Television shows are more than just entertainment; they carry life lessons which we can apply if only we are keen enough to learn from them. From the “Blindspot” series, here are five lessons you might find applicable to your life.
1. Sometimes we need a push in the right direction
How many times have you stopped yourself from doing something because you lack the courage? Sometimes it is a job, and you feel you do not have the requisite skills, so you end up stuck in an office you hate hoping to one day master the courage to apply for the desired position. Well, sometimes waiting too long can make you lose the prize you have been eyeing for long and unless you take the risk, you will never know the outcome.
We cannot deny the chemistry that Weller and Jane had going on for sometimes and a romance was long overdue. However, neither was comfortable enough to reveal the feelings kept hidden until Weller gets so delirious that he confesses his love for Jane. Of course Jane feels the same way and hopes that Weller will urge her to stay despite FBI Director telling her she is free to go anywhere she pleases. It is only later that Weller realizes he loves her too much to let her go and he declares his love for her, this time in a clear state of mind, and Jane in return says she loves him too. Who knew all they needed was a car crash to ignite their romance.
2. We have to face the obstacles that life presents to us head on
All the memories that Jane has of Shepherd are unpleasant ones, and Jane has to eliminate Shepherd once and for all for her to go on peacefully with her life. Even as we are taken through the journey into Jane’s brain it is clear that Shepherd has had quite a hold on her life and she keeps taunting Jane so that she can blame herself for all the problems that she, her brother, the FBI team and her daughter have gone through but Jane resists the pain.
She finally gets the chance to kill Shepherd, and she shoots her multiple times. Some things are like anchors; preventing us from moving forward and unless we eliminate them from our lives, we will remain stuck. We could have friends whose lifestyles drag us down with them, and unless we cut them loose, we might end up paying for their bad choices.
3. Do not divulge your strengths
They say information is power and when it is in the wrong hands, it could hurt you. The FBI team finds it the hard way when Brianna divulges information about them to Pear, a novelist who wants to make his novels more realistic by having firsthand FBI information. Since Pear puts down everything in a notebook even about a serial killer that the FBI is hunting, once it goes missing, they assume the killer will come after everyone who knows about him.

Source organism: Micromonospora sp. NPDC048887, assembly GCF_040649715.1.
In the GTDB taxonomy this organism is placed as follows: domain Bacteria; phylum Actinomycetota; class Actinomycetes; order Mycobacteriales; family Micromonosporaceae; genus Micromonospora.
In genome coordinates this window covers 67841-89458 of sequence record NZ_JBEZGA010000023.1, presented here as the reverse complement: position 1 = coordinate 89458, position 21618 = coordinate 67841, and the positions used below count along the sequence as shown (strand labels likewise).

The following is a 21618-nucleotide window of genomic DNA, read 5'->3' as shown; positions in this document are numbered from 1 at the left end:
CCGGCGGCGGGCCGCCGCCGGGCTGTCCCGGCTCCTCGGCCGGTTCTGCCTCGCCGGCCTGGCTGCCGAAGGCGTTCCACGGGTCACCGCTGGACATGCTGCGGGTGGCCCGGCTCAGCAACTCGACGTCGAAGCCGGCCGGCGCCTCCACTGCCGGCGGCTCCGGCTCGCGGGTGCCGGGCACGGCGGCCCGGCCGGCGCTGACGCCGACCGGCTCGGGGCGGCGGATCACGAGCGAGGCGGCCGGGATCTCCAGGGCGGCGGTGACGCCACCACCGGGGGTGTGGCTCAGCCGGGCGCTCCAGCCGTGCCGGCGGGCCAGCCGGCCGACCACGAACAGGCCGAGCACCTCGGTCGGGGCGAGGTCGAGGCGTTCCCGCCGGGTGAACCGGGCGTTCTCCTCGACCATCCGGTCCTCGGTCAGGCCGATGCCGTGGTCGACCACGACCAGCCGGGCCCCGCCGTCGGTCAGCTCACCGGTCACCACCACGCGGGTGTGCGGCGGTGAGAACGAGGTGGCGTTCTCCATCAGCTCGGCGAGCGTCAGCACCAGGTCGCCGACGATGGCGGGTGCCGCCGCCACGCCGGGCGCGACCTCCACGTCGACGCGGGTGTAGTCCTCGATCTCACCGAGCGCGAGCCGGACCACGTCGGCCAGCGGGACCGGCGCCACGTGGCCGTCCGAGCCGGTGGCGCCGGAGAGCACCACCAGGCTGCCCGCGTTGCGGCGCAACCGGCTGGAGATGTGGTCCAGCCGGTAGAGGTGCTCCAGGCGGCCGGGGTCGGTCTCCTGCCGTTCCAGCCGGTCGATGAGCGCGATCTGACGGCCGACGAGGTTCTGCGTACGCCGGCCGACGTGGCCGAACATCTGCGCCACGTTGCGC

Exposing your strength can be turned into your weakness by the enemy. Therefore, we have to keep some things confidential. Imagine writing down the secret formula of your product which has been bringing you profits only for the rival company to find it?
4. Apologies and forgiveness heal emotional wounds
When Jane is undergoing the procedure to get her brain back to how it once was, she encounters a roadblock in the image of her brother Ramon who looks like he is out for revenge. Jane is afraid, but she gets to talk with him and apologize for all what she felt she had not done right by him such as failing to protect him from Shepherd and the orphanage. Ramon accepts the apology and forgives her for the life he had to lead. Just like how Ramon was a roadblock, we cannot move past our grudges thinking that revenge will set us on the right path. The apology Ramon receives is what calms him down enough to forgive Jane and soften his heart.
5. Unity is strength
Inside Jane’s brain, Jane and Remi are conflicted and Jane has to convince Remi to be friends since they should not be enemies, but instead they should have a common hatred for Shepherd who destroyed their lives. Remi is convinced, and together they face Shepherd who immediately disintegrates once Remi and Jane fuse. Facing our enemies demands putting our best foot forward and unless we are fully prepared, we might fail. A team in which one person is acting against the other member becomes a liability rather than an asset and could lead to the failure of the entire team.